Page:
Creating a mysterious, melancholy and futuristic world that immediately ensconces and transports you, Edward Einhorn has brilliantly adapted novelist Philip K. Dick’s 1968 existential science-noir tale for the stage. The same source material was famously turned into Ridley Scott’s iconic 80s movie Blade Runner. Not having yet read the book, I imagine this stage adaptation is more true to the source material than the movie was, so Philip K. Dick fans will find this show a must-see.
Eric Curtis Johnson plays freelance bounty hunter Rick Deckard who’s on the case to track down and eliminate some rogue androids. There’s a touch of the world weary, hard-boiled P.I. to him as he not only tries to demarcate between humans and androids, but questions the elusive nature of human existence.
Director Jaime Robledo brings his characteristically multi-layered creative approach to his staging. DeAnne Millais’ set is a bleak and dystopian clutter of video screens and detritus. Deckard is first seen cradling the large, electronic head of a sheep, sobbing as he pines for a real live pet. A new assassination contract just may get him what he desires. Michael Roth’s original music perfectly sets the mood.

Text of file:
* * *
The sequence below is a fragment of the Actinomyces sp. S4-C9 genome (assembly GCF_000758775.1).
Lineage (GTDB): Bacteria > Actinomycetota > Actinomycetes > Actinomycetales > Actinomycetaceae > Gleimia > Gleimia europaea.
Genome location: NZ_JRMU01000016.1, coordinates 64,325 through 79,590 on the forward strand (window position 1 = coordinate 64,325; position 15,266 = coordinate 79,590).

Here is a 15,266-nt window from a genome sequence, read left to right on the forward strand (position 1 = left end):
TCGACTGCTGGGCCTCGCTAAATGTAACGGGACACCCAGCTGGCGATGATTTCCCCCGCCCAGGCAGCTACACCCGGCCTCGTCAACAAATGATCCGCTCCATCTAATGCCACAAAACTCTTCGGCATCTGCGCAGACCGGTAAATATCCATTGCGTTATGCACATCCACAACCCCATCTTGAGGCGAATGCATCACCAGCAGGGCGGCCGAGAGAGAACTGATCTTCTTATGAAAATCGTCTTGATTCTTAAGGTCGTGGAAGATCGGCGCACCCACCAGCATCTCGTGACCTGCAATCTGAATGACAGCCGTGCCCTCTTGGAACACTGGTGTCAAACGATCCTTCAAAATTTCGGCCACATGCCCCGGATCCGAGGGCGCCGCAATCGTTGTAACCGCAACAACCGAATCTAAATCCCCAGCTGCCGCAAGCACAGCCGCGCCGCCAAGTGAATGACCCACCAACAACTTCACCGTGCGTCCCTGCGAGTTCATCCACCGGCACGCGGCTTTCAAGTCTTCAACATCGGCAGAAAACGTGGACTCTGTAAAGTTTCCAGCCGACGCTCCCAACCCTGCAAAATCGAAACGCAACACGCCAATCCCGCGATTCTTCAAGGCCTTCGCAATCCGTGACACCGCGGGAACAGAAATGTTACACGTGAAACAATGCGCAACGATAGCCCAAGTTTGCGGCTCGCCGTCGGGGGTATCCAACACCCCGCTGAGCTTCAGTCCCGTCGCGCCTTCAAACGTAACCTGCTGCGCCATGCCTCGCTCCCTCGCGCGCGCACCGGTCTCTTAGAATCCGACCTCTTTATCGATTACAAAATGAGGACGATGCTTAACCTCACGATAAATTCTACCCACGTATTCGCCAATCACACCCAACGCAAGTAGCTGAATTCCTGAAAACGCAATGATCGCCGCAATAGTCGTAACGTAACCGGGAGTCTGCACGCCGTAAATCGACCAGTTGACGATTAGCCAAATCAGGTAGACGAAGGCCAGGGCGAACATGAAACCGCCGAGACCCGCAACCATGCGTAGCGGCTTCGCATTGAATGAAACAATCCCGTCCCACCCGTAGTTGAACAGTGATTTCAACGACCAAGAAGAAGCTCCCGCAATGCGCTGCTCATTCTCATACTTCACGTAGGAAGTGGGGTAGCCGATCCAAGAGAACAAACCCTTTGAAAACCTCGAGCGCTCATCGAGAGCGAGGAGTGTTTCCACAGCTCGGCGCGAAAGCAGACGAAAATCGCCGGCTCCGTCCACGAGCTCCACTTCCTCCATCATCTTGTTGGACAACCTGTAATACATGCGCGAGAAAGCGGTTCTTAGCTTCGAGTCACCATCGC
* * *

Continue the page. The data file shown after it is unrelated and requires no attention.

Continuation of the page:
Robledo has fashioned an engrossing theatrical experience where the excellent technical specs are matched by his well-selected and talented cast.
Portraying singer and celebrity Luna Luft, Emily Kosloski sends thrills up the spine with her soaring operatic arias; they are atonal, modern and her phrasing is exquisite. Corey Klemow as the nervy loner Isidore is superb, too. Kimberly Atkinson gives a brilliant performance playing doppelganger androids with the right balance of delineation and ambiguity. Rafael Goldstein as the menacing Roy was fantastic, too. It’s a sterling cast.
An excellent show.
Do Androids Dream of Electric Sheep?
660 N. Heliotrope Drive,
Runs Thursdays-Saturdays, 8 p.m.
Continues through Oct. 19, 2013